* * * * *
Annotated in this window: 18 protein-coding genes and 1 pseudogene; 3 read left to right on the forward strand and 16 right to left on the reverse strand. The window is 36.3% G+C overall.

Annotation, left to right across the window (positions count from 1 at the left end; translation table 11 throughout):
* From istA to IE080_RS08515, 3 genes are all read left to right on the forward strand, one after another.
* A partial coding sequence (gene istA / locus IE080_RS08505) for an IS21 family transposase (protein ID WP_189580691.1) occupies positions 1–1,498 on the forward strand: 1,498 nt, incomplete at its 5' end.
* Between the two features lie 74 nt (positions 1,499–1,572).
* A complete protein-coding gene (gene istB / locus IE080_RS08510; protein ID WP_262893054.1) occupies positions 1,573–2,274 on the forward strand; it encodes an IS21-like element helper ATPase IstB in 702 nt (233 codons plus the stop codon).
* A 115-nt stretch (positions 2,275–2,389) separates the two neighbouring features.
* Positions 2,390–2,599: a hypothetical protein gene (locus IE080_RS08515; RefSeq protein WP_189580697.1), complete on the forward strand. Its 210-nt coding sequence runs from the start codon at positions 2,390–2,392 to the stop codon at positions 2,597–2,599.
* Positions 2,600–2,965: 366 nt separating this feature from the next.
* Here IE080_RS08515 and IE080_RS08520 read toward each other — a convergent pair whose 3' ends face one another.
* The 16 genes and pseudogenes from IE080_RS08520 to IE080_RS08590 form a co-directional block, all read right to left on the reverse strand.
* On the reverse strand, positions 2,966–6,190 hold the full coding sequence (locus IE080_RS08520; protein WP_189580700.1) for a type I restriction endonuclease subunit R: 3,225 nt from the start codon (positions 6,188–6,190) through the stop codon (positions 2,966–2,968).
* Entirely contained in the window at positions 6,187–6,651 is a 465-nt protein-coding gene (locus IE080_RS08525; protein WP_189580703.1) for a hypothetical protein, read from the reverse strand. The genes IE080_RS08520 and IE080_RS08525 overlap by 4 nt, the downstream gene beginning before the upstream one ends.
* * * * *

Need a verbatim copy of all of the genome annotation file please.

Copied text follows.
Annotated in this window: 18 protein-coding genes and 1 pseudogene; 3 read left to right on the forward strand and 16 right to left on the reverse strand. The window is 36.3% G+C overall.

Annotation, left to right across the window (positions count from 1 at the left end; translation table 11 throughout):
* From istA to IE080_RS08515, 3 genes are all read left to right on the forward strand, one after another.
* A partial coding sequence (gene istA / locus IE080_RS08505) for an IS21 family transposase (protein ID WP_189580691.1) occupies positions 1–1,498 on the forward strand: 1,498 nt, incomplete at its 5' end.
* Between the two features lie 74 nt (positions 1,499–1,572).
* A complete protein-coding gene (gene istB / locus IE080_RS08510; protein ID WP_262893054.1) occupies positions 1,573–2,274 on the forward strand; it encodes an IS21-like element helper ATPase IstB in 702 nt (233 codons plus the stop codon).
* A 115-nt stretch (positions 2,275–2,389) separates the two neighbouring features.
* Positions 2,390–2,599: a hypothetical protein gene (locus IE080_RS08515; RefSeq protein WP_189580697.1), complete on the forward strand. Its 210-nt coding sequence runs from the start codon at positions 2,390–2,392 to the stop codon at positions 2,597–2,599.
* Positions 2,600–2,965: 366 nt separating this feature from the next.
* Here IE080_RS08515 and IE080_RS08520 read toward each other — a convergent pair whose 3' ends face one another.
* The 16 genes and pseudogenes from IE080_RS08520 to IE080_RS08590 form a co-directional block, all read right to left on the reverse strand.
* On the reverse strand, positions 2,966–6,190 hold the full coding sequence (locus IE080_RS08520; protein WP_189580700.1) for a type I restriction endonuclease subunit R: 3,225 nt from the start codon (positions 6,188–6,190) through the stop codon (positions 2,966–2,968).
* Entirely contained in the window at positions 6,187–6,651 is a 465-nt protein-coding gene (locus IE080_RS08525; protein WP_189580703.1) for a hypothetical protein, read from the reverse strand. The genes IE080_RS08520 and IE080_RS08525 overlap by 4 nt, the downstream gene beginning before the upstream one ends.